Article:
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My little brother bought a charity shop guitar but I’ve never seen this before. It doesn’t have the pins so I’m worried if I take the strings off I won’t get them back on... are there any videos or tips on how to restring it.

  • 1
    restringing a priceless guitar
    – minseong
    Mar 1, 2020 at 18:11
  • If the strings wrap around the tuners in a fashion similar to a windlass (I can't tell if the second string is steel or black nylon, but it looks like the latter) be sure to use nylon folk guitar strings rather than steel acoustic guitar strings. Steel strings may exert too much tension on the guitar and destroy it.
    – supercat
    Mar 2, 2020 at 21:00

2 Answers 2


You don't need to worry about pins. The ball ends of the strings go under the tailpiece and clip there. Loosen off all the strings, and you'll be able to lift up the tailpiece, revealing most likely slots where the strings attach. They may be holes, but it's unlikely. If there are holes - poke the strings through.

I have a similar guitar, a very old Eko. The slots under the tailpiece have broken away, on a couple, so as a temporary solution, I wrapped the string round the tailpiece, and threaded it through its ball end, then over the bridge. Not a perfect solution, but it makes the guitar usable.

Take the strings off one at a time, and for now, replace with the same gauge. Looks like around 010-048" ish. Make sure you wrap the other end of the strings the right way round the posts on the head. They may not even be correct as you got the guitar. The idea is the strings stay as straight as possible from fingerboard, over the nut, onto the post.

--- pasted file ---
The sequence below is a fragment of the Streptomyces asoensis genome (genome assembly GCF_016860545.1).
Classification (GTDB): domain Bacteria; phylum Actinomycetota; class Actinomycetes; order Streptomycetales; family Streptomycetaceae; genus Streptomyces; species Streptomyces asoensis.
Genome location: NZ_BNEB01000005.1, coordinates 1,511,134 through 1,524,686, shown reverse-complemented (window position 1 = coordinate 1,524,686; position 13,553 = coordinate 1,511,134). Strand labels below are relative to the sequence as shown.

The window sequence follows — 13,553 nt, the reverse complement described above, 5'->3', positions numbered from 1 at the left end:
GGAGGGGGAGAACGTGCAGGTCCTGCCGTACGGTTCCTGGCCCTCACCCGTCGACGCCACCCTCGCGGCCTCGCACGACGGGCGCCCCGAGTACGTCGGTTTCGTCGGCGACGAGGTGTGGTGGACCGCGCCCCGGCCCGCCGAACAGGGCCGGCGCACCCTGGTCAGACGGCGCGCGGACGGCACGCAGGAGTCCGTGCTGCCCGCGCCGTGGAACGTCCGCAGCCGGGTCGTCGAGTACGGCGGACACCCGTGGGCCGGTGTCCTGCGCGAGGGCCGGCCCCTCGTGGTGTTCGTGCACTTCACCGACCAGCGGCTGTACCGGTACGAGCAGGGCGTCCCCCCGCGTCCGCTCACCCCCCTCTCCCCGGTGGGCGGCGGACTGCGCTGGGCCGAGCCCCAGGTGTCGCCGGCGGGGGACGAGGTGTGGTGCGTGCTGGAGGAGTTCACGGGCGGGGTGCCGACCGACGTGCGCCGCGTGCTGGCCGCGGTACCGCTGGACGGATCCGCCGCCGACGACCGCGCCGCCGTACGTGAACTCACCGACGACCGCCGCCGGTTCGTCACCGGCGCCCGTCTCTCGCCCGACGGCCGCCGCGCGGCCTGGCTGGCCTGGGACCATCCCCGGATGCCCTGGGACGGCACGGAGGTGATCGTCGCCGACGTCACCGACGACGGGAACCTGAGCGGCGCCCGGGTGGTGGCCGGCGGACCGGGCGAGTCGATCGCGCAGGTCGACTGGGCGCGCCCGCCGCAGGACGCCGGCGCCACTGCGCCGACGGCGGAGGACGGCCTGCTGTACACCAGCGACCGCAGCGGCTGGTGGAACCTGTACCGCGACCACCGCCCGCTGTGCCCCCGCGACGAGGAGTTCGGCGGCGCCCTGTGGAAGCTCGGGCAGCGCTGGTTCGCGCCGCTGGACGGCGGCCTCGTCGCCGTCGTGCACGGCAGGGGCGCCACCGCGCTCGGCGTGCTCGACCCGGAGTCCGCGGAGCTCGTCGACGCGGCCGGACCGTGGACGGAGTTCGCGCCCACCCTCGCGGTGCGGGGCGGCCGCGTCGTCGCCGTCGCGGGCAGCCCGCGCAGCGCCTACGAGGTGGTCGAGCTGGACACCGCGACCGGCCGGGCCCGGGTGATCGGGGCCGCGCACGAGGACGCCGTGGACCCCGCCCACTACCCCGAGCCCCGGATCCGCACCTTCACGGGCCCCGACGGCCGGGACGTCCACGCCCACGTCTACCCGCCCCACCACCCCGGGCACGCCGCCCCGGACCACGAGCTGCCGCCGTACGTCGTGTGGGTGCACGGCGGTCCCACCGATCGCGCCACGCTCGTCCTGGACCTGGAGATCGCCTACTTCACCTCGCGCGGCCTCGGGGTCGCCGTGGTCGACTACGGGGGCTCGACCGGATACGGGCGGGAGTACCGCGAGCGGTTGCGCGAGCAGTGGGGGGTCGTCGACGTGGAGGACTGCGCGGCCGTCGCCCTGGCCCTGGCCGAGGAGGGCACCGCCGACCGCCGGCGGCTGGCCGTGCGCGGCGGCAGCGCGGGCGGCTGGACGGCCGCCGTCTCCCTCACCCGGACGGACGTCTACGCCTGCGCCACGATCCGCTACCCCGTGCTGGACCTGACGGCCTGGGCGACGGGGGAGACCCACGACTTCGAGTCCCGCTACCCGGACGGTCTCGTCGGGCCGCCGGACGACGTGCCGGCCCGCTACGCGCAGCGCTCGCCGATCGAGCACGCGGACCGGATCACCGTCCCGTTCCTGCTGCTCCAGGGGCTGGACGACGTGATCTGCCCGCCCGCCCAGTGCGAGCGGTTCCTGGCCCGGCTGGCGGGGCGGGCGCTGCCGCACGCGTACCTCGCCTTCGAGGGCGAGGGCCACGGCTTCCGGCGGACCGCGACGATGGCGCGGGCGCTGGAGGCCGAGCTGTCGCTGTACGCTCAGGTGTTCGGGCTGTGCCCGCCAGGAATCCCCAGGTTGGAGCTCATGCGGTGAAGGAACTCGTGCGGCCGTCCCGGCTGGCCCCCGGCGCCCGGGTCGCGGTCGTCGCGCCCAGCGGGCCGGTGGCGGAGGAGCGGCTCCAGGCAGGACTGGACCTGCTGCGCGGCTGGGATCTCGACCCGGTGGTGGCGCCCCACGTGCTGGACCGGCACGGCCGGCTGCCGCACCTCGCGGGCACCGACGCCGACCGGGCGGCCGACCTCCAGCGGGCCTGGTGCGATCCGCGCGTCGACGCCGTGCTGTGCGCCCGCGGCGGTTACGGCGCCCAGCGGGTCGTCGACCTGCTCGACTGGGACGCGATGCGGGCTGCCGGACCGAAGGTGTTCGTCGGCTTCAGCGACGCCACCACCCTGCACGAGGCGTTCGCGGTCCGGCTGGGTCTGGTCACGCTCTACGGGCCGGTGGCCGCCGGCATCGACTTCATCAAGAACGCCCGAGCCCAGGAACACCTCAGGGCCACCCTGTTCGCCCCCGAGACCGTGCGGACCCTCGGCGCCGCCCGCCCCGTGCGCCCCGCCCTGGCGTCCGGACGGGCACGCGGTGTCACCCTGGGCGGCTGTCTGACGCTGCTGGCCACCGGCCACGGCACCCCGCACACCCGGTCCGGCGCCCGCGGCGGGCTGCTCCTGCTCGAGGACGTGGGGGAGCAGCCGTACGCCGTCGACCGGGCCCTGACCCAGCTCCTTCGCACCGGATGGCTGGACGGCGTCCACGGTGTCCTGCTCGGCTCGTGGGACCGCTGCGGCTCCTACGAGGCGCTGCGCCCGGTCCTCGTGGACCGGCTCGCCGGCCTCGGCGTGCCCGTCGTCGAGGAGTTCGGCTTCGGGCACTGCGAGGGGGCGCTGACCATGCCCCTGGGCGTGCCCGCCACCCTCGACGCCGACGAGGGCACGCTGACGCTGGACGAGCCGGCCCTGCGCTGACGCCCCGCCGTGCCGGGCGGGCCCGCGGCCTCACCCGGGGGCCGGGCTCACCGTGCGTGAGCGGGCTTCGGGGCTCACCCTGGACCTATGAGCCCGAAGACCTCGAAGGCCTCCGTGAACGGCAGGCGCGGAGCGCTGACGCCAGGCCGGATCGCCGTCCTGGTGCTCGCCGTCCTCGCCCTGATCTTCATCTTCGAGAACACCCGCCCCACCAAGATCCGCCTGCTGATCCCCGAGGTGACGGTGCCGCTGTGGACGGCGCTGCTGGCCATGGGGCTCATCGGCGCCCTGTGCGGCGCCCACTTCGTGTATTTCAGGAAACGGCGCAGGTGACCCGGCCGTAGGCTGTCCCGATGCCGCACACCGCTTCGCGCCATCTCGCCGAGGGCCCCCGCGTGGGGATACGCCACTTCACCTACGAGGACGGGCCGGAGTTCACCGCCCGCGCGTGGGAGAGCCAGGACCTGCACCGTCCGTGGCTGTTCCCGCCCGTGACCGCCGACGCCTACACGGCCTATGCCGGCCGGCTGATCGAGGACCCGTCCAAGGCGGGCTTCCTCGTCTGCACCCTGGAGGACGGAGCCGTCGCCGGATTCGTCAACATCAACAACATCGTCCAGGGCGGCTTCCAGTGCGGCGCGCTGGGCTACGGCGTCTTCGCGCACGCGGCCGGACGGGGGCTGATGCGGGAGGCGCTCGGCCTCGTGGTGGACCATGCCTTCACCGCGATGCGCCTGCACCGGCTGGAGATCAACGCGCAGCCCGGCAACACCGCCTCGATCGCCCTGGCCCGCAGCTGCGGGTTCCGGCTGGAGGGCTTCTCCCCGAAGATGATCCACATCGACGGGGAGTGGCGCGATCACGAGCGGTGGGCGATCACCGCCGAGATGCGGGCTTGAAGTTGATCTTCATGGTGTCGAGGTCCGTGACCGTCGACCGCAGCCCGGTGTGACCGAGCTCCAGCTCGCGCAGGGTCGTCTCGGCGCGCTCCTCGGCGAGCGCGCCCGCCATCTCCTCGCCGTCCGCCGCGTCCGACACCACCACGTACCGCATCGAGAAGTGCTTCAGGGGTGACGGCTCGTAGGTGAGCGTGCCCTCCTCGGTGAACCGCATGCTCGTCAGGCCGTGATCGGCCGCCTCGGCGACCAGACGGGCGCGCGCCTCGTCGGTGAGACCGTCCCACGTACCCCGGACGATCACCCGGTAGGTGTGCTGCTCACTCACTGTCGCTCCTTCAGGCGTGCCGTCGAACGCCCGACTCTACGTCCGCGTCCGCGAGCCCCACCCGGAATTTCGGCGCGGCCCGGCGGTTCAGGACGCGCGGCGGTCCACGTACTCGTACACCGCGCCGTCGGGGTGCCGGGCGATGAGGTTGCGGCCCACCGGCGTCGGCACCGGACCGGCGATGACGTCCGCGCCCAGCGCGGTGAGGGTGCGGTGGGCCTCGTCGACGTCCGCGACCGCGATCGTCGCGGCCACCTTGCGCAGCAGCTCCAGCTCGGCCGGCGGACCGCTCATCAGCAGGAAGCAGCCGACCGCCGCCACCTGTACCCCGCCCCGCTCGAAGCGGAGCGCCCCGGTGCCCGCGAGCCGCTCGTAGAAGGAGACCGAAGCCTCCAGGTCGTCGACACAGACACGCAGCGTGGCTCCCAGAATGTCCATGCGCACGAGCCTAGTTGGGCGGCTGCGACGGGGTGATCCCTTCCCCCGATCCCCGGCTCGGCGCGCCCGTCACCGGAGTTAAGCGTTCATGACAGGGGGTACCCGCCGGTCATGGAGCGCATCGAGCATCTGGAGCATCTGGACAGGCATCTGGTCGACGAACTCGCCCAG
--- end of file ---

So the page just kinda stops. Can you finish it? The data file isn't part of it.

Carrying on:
Make sure to buy ball end strings when you choose to replace the strings. It is a simple job to restring this type of setup. Remove the old string by cutting it at the twelfth fret and removing the string from the trapeze (that's what the type of string holder you have is called). Then remove the other part of the string (the second half) from the tuning post. Now you can feed the new string into the string hole on the trapeze, pull it through until the ball end is seated. Next attach the other end of the string to the tuning post with enough slack to allow three or four windings of string on the tuning post. Wind it up to pitch, making certain the string is properly seated in the string slots in the saddle and the nut. Another option is to take it into the guitar shop and ask the tech to show you what you need to know. Thanks for the question.

  • Does the second string look like nylon or steel to you? To my eye, it looks like it might be black nylon.
    – supercat
    Mar 2, 2020 at 21:01

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